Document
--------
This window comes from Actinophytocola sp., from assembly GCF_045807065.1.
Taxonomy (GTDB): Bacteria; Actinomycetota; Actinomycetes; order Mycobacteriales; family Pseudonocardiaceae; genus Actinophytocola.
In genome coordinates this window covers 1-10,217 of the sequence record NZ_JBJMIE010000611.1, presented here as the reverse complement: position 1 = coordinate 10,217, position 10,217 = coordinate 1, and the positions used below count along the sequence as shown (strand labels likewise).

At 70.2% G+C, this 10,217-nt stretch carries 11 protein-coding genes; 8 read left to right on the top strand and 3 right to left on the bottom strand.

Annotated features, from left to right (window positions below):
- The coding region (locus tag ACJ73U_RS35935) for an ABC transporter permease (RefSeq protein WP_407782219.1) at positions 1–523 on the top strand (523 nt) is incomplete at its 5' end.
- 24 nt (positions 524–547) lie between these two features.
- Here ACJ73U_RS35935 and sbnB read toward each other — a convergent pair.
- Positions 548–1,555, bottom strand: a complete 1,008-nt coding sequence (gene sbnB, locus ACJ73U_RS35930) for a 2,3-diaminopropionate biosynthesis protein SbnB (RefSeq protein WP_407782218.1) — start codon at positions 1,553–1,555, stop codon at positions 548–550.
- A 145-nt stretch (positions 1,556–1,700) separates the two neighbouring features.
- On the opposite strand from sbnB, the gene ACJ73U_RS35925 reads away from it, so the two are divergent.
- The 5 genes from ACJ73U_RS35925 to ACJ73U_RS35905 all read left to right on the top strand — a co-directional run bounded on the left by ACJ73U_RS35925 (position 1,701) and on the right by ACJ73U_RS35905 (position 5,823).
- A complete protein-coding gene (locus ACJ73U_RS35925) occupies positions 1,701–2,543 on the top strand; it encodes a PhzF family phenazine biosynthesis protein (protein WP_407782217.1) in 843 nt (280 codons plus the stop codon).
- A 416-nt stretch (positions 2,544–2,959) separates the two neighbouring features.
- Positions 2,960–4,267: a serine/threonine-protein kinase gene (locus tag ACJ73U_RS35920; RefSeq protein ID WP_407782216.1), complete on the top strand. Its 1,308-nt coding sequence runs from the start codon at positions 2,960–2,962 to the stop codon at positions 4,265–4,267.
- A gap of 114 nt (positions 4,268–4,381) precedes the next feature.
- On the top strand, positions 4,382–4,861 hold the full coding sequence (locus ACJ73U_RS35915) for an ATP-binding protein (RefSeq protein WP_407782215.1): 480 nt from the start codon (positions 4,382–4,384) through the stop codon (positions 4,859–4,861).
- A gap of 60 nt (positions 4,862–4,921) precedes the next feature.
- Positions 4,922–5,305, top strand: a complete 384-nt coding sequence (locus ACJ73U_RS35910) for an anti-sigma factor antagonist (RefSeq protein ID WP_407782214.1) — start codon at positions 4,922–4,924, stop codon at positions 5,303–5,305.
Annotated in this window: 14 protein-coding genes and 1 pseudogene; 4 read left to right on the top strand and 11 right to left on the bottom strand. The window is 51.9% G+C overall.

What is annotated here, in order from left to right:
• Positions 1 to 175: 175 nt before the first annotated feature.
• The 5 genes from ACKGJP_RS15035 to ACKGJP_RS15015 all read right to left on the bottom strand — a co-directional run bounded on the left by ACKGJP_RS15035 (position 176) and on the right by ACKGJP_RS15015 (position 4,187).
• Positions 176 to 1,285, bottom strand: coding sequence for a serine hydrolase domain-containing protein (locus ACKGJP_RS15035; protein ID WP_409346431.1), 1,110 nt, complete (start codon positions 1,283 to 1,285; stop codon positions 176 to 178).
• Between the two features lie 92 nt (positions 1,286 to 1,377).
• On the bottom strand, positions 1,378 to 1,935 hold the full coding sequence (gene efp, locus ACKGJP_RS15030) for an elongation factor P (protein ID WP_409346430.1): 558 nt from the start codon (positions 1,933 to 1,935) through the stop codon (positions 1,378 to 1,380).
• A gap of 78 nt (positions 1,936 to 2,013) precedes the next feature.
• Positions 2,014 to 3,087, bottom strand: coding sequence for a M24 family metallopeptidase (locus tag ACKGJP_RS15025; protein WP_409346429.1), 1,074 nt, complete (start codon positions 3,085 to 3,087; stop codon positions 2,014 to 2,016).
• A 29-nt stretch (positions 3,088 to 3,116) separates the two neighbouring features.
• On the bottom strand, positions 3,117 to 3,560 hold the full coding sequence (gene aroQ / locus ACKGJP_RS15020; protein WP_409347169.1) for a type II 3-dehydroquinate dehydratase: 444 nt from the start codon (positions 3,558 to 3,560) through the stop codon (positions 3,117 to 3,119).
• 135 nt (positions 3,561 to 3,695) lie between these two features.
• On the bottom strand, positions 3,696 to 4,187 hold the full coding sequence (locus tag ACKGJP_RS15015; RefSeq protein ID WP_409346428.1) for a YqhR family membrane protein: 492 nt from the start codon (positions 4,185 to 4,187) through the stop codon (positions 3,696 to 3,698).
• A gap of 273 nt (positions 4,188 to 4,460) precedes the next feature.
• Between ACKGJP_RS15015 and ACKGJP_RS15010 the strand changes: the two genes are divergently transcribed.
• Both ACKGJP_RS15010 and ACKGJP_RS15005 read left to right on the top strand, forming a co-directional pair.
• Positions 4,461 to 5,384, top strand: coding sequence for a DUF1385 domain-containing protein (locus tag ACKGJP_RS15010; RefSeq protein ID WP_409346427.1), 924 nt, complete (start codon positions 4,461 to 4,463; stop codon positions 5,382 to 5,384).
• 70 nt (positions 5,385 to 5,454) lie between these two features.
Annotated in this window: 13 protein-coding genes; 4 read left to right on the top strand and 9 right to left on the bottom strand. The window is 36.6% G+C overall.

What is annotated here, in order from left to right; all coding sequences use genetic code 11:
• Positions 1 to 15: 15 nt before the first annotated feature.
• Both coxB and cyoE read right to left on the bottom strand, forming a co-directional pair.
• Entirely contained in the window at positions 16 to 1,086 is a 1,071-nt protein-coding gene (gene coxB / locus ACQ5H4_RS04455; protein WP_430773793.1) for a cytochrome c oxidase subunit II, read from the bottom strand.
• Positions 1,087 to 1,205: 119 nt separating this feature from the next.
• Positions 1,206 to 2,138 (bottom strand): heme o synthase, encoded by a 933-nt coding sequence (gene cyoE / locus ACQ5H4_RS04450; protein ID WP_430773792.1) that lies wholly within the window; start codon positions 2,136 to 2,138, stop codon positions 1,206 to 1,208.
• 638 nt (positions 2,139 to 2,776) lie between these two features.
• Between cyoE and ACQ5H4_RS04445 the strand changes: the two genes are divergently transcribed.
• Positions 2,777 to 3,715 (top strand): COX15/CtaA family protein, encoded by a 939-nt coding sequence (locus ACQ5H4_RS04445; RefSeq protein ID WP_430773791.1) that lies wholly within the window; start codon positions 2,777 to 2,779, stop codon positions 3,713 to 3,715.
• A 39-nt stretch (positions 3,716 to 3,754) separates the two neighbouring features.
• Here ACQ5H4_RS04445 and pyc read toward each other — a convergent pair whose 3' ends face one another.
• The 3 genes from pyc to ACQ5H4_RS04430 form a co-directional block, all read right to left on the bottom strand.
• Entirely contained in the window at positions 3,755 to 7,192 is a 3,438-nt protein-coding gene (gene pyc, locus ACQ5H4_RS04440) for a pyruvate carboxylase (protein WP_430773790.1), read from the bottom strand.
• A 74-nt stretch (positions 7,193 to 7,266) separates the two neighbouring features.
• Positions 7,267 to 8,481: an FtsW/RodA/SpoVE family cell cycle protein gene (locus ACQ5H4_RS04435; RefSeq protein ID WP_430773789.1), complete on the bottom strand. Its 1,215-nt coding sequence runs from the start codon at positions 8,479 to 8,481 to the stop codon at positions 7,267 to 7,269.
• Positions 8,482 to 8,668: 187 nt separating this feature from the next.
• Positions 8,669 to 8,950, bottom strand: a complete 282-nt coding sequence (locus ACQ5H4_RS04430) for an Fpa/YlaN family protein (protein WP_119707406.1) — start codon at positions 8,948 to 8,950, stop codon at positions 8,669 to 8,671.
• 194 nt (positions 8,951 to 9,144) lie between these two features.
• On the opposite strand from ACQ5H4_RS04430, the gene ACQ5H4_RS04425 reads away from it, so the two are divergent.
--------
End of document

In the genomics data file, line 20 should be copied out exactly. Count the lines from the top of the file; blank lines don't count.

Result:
Annotated in this window: 14 protein-coding genes and 1 pseudogene; 4 read left to right on the top strand and 11 right to left on the bottom strand. The window is 51.9% G+C overall.